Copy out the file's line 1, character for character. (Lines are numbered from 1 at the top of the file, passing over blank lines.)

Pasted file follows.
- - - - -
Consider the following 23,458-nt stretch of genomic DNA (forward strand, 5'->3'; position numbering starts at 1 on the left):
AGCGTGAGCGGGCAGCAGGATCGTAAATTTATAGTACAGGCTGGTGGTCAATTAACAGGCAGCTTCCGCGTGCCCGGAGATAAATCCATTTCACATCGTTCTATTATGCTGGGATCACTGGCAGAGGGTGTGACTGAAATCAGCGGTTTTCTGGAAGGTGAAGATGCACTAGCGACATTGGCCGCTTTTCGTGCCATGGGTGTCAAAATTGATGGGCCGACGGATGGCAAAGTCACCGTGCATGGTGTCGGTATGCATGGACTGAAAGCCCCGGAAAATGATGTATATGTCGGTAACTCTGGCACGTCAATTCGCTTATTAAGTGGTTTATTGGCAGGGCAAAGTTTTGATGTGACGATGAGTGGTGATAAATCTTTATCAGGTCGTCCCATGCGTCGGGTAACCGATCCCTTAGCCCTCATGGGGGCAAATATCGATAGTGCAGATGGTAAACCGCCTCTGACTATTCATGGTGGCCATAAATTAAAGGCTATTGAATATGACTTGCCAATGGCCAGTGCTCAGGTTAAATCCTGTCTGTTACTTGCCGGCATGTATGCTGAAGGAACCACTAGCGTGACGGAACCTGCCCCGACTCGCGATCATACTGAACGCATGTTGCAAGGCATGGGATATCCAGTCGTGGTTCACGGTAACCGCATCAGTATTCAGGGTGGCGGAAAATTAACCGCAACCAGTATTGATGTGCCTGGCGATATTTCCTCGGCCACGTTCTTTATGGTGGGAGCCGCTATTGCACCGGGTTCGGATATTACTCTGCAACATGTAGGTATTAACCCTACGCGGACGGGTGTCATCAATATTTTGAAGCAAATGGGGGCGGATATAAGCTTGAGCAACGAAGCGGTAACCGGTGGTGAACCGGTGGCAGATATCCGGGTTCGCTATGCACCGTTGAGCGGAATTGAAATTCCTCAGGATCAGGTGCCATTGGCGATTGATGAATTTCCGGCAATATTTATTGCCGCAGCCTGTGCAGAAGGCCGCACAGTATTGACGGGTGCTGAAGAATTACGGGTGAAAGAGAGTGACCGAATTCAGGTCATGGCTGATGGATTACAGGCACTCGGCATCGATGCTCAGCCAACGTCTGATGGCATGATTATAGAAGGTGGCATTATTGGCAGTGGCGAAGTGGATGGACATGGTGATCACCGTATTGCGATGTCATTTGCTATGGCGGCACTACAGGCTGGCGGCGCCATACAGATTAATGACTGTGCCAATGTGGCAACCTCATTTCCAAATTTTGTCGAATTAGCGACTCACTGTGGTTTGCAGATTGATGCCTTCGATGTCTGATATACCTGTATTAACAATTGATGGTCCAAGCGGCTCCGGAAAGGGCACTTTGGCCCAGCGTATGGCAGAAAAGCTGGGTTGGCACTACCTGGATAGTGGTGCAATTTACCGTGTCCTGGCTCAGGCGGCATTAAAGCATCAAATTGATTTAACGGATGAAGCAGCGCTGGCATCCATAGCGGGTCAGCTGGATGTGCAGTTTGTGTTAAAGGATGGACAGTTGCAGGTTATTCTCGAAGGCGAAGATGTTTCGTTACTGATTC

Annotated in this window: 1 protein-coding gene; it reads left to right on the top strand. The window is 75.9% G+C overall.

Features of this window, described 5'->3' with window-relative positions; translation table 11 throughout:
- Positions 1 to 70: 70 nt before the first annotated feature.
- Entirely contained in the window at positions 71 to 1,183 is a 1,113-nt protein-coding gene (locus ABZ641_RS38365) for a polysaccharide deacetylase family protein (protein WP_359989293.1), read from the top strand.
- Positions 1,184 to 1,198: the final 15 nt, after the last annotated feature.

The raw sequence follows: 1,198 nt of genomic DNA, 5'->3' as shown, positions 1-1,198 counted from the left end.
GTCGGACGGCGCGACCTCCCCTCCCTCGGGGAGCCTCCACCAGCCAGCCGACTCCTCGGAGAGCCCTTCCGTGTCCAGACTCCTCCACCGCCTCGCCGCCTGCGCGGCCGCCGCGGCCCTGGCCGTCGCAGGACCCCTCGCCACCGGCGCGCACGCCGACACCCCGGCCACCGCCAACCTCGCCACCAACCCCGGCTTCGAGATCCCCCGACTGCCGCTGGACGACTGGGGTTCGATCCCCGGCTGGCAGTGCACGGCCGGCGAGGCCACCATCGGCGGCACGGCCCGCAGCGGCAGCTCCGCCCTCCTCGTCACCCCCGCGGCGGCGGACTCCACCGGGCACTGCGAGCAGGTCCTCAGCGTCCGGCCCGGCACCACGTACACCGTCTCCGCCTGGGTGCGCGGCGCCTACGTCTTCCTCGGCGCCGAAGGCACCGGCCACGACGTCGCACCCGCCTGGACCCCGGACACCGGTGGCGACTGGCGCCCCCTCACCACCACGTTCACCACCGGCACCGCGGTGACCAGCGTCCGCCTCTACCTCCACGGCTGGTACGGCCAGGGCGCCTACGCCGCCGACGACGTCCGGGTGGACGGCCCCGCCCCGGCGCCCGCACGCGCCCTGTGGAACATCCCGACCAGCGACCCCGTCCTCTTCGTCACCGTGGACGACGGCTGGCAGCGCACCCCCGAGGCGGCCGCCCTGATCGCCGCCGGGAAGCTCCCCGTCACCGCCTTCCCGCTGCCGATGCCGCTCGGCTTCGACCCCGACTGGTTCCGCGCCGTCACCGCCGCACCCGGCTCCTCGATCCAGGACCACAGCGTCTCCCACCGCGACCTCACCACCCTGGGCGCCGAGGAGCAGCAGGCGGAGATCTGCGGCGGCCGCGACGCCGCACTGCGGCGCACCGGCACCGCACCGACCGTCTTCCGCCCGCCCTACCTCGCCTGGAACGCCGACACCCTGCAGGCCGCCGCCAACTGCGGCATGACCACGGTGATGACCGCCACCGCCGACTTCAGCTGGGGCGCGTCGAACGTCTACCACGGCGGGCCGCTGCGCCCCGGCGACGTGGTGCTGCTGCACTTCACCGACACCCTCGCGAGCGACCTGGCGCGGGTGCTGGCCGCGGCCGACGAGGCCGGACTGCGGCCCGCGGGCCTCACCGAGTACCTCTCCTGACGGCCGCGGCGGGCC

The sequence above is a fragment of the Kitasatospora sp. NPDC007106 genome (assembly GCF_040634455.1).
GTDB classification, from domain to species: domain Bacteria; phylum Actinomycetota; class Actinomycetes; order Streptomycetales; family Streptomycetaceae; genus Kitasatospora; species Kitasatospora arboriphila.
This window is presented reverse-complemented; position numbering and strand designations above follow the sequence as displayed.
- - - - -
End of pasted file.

Consider the following 23,458-nt stretch of genomic DNA (forward strand, 5'->3'; position numbering starts at 1 on the left):